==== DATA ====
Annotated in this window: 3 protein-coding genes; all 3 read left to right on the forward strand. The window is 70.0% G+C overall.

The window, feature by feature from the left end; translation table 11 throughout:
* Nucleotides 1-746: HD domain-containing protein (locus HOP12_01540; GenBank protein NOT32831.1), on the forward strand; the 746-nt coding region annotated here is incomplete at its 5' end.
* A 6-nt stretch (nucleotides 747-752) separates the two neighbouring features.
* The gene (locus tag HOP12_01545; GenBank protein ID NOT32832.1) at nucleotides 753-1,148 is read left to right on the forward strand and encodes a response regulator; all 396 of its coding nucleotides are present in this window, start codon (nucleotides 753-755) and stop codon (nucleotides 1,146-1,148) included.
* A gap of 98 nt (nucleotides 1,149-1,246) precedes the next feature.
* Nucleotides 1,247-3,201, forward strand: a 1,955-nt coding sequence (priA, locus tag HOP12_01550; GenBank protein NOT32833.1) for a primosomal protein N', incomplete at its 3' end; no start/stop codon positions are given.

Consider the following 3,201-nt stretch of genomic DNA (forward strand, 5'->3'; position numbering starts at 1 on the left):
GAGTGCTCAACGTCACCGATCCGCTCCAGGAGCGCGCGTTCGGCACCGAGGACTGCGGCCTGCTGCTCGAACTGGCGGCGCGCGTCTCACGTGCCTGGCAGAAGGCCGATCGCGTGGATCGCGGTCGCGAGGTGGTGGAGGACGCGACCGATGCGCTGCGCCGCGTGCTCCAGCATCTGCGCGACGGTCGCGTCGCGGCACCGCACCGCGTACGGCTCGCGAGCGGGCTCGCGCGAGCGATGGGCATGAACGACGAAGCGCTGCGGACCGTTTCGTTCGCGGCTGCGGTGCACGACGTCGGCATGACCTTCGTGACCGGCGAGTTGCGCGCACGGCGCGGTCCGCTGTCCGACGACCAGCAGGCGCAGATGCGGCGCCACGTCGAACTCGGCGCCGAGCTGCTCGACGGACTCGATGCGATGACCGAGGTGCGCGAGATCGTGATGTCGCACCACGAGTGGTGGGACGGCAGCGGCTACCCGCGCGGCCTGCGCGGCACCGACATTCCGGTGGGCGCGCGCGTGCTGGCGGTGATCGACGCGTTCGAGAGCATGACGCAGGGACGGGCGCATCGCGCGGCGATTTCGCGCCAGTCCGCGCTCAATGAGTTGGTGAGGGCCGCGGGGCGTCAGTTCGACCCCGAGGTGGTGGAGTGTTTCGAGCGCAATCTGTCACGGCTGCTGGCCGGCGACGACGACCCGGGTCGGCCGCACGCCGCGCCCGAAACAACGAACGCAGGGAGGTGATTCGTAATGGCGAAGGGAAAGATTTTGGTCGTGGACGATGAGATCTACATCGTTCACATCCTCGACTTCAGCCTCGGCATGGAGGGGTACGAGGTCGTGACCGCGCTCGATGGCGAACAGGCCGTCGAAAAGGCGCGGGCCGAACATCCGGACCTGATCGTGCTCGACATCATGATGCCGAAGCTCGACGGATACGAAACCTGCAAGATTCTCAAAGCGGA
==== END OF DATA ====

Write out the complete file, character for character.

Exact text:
Annotated in this window: 3 protein-coding genes; all 3 read left to right on the forward strand. The window is 70.0% G+C overall.

The window, feature by feature from the left end; translation table 11 throughout:
* Nucleotides 1-746: HD domain-containing protein (locus HOP12_01540; GenBank protein NOT32831.1), on the forward strand; the 746-nt coding region annotated here is incomplete at its 5' end.
* A 6-nt stretch (nucleotides 747-752) separates the two neighbouring features.
* The gene (locus tag HOP12_01545; GenBank protein ID NOT32832.1) at nucleotides 753-1,148 is read left to right on the forward strand and encodes a response regulator; all 396 of its coding nucleotides are present in this window, start codon (nucleotides 753-755) and stop codon (nucleotides 1,146-1,148) included.
* A gap of 98 nt (nucleotides 1,149-1,246) precedes the next feature.
* Nucleotides 1,247-3,201, forward strand: a 1,955-nt coding sequence (priA, locus tag HOP12_01550; GenBank protein NOT32833.1) for a primosomal protein N', incomplete at its 3' end; no start/stop codon positions are given.

Consider the following 3,201-nt stretch of genomic DNA (forward strand, 5'->3'; position numbering starts at 1 on the left):
GAGTGCTCAACGTCACCGATCCGCTCCAGGAGCGCGCGTTCGGCACCGAGGACTGCGGCCTGCTGCTCGAACTGGCGGCGCGCGTCTCACGTGCCTGGCAGAAGGCCGATCGCGTGGATCGCGGTCGCGAGGTGGTGGAGGACGCGACCGATGCGCTGCGCCGCGTGCTCCAGCATCTGCGCGACGGTCGCGTCGCGGCACCGCACCGCGTACGGCTCGCGAGCGGGCTCGCGCGAGCGATGGGCATGAACGACGAAGCGCTGCGGACCGTTTCGTTCGCGGCTGCGGTGCACGACGTCGGCATGACCTTCGTGACCGGCGAGTTGCGCGCACGGCGCGGTCCGCTGTCCGACGACCAGCAGGCGCAGATGCGGCGCCACGTCGAACTCGGCGCCGAGCTGCTCGACGGACTCGATGCGATGACCGAGGTGCGCGAGATCGTGATGTCGCACCACGAGTGGTGGGACGGCAGCGGCTACCCGCGCGGCCTGCGCGGCACCGACATTCCGGTGGGCGCGCGCGTGCTGGCGGTGATCGACGCGTTCGAGAGCATGACGCAGGGACGGGCGCATCGCGCGGCGATTTCGCGCCAGTCCGCGCTCAATGAGTTGGTGAGGGCCGCGGGGCGTCAGTTCGACCCCGAGGTGGTGGAGTGTTTCGAGCGCAATCTGTCACGGCTGCTGGCCGGCGACGACGACCCGGGTCGGCCGCACGCCGCGCCCGAAACAACGAACGCAGGGAGGTGATTCGTAATGGCGAAGGGAAAGATTTTGGTCGTGGACGATGAGATCTACATCGTTCACATCCTCGACTTCAGCCTCGGCATGGAGGGGTACGAGGTCGTGACCGCGCTCGATGGCGAACAGGCCGTCGAAAAGGCGCGGGCCGAACATCCGGACCTGATCGTGCTCGACATCATGATGCCGAAGCTCGACGGATACGAAACCTGCAAGATTCTCAAAGCGGA